I used to work at the Outback, a student bar in the CBD of Hamilton. It wasn’t a dream job, I mean I was bouncing in the ladies’ bathroom so hardly the most glamorous location, but I met some amazing and weird people, some of whom I still know to this day. I was the one who held hair when people threw up, comforted the brokenhearted, got water or orange juice for those who were too drunk, or a shot of raspberry syrup for hiccups (I don’t know why, but it works, honest!). I was the keeper of the hairspray and spray deodorant, the straightener of necklaces and hemlines, and the remover of TP from shoes.
As most of us know, drunk people can be the worst, but sometimes they can be the best! I had one lovely customer who always brought me a Chuppa Chup as a tip and would make a point of stopping by to say hi even if her friends weren’t staying. My colleagues were amazing; the bar staff would keep me fueled with OJ and cover my breaks, the glassies would check in on their rounds, and the other bouncers made a point of looking after me and the other young ladies on my team. They were our big brothers, teaching us self-defence, including us in activities, and ensuring our safety since we were pretty isolated in the loo. It was the perfect job for a uni student, so long as I planned my classes around 5 a.m. finishes on a Thursday and Friday.
Every week, our pay slips would be printed and hung in the staff area for us to collect. These were all stamped with a big red stamp in a nice font that said, “Brought to you by the customers”. That message stuck with me. I’ve been sworn at, I’ve been threatened, and I was thrown up on more than once. No job is perfect and despite these few issues, most nights were a lot of fun and my colleagues and customers made it all worthwhile. I have always remembered that red stamp. Yes, drunk people can make poor choices and react poorly, they throw a fist when they should just shrug and move on – but they paid our wages, they were the reason I had a job in the first place, and they provided entertainment and support. The Outback’s customer service value was clear; without the customers, we don’t exist. It helped us all to remember that when dealing with the drunken antics of inebriated students en masse, and consistently provide considerate and patient service to those who kept us employed.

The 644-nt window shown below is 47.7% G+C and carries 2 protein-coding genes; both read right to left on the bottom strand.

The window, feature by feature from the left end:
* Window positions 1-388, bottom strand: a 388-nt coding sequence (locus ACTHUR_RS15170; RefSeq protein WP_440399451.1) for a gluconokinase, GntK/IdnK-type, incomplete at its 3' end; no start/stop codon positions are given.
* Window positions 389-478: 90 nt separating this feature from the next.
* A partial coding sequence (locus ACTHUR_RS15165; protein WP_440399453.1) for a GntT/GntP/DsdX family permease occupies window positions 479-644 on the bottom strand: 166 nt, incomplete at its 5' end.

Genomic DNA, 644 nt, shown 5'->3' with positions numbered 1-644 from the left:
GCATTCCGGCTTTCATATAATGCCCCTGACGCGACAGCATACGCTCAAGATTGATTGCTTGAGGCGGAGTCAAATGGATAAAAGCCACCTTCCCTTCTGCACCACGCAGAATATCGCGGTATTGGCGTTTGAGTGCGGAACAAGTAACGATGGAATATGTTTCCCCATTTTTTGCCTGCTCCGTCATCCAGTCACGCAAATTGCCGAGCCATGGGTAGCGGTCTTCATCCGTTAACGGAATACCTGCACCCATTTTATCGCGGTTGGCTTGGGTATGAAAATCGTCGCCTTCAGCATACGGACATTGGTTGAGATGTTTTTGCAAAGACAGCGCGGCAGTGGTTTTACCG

What are your customer service values? What is the message your team can consistently display to your customers in their own way, helping them to own that message rather than parrot it? What is the lasting impression you are hoping your customers leave your business feeling? Do your team recognise and understand this? Do they connect with it? Are these values they can show while still being themselves in your workplace?
-Jo Stuart, Trainer